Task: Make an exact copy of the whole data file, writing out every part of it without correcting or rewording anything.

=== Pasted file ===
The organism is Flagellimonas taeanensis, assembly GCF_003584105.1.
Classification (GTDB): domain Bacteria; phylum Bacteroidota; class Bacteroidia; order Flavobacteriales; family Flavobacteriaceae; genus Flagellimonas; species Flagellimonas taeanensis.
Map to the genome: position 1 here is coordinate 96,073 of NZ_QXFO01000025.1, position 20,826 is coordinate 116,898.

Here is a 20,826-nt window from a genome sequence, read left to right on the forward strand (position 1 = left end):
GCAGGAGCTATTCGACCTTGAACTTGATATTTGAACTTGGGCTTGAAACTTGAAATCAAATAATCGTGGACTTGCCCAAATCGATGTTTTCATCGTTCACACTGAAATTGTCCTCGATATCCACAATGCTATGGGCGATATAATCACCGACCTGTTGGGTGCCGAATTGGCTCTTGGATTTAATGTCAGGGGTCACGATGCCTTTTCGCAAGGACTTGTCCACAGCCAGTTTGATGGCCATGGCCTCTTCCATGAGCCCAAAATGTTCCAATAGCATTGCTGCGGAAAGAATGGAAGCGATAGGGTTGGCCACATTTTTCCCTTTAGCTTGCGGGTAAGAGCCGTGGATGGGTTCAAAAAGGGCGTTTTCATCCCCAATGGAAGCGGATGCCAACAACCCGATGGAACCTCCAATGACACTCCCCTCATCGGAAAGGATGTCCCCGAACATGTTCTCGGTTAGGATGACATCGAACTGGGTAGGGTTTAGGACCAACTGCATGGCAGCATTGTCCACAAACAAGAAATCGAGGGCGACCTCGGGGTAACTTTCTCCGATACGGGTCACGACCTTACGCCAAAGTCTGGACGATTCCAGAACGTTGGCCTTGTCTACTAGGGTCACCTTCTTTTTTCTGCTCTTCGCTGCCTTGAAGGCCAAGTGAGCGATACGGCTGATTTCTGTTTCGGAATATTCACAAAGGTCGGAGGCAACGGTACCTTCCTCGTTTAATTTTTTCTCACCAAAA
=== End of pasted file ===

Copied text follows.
The organism is Flagellimonas taeanensis, assembly GCF_003584105.1.
Classification (GTDB): domain Bacteria; phylum Bacteroidota; class Bacteroidia; order Flavobacteriales; family Flavobacteriaceae; genus Flagellimonas; species Flagellimonas taeanensis.
Map to the genome: position 1 here is coordinate 96,073 of NZ_QXFO01000025.1, position 20,826 is coordinate 116,898.

Here is a 20,826-nt window from a genome sequence, read left to right on the forward strand (position 1 = left end):
GCAGGAGCTATTCGACCTTGAACTTGATATTTGAACTTGGGCTTGAAACTTGAAATCAAATAATCGTGGACTTGCCCAAATCGATGTTTTCATCGTTCACACTGAAATTGTCCTCGATATCCACAATGCTATGGGCGATATAATCACCGACCTGTTGGGTGCCGAATTGGCTCTTGGATTTAATGTCAGGGGTCACGATGCCTTTTCGCAAGGACTTGTCCACAGCCAGTTTGATGGCCATGGCCTCTTCCATGAGCCCAAAATGTTCCAATAGCATTGCTGCGGAAAGAATGGAAGCGATAGGGTTGGCCACATTTTTCCCTTTAGCTTGCGGGTAAGAGCCGTGGATGGGTTCAAAAAGGGCGTTTTCATCCCCAATGGAAGCGGATGCCAACAACCCGATGGAACCTCCAATGACACTCCCCTCATCGGAAAGGATGTCCCCGAACATGTTCTCGGTTAGGATGACATCGAACTGGGTAGGGTTTAGGACCAACTGCATGGCAGCATTGTCCACAAACAAGAAATCGAGGGCGACCTCGGGGTAACTTTCTCCGATACGGGTCACGACCTTACGCCAAAGTCTGGACGATTCCAGAACGTTGGCCTTGTCTACTAGGGTCACCTTCTTTTTTCTGCTCTTCGCTGCCTTGAAGGCCAAGTGAGCGATACGGCTGATTTCTGTTTCGGAATATTCACAAAGGTCGGAGGCAACGGTACCTTCCTCGTTTAATTTTTTCTCACCAAAA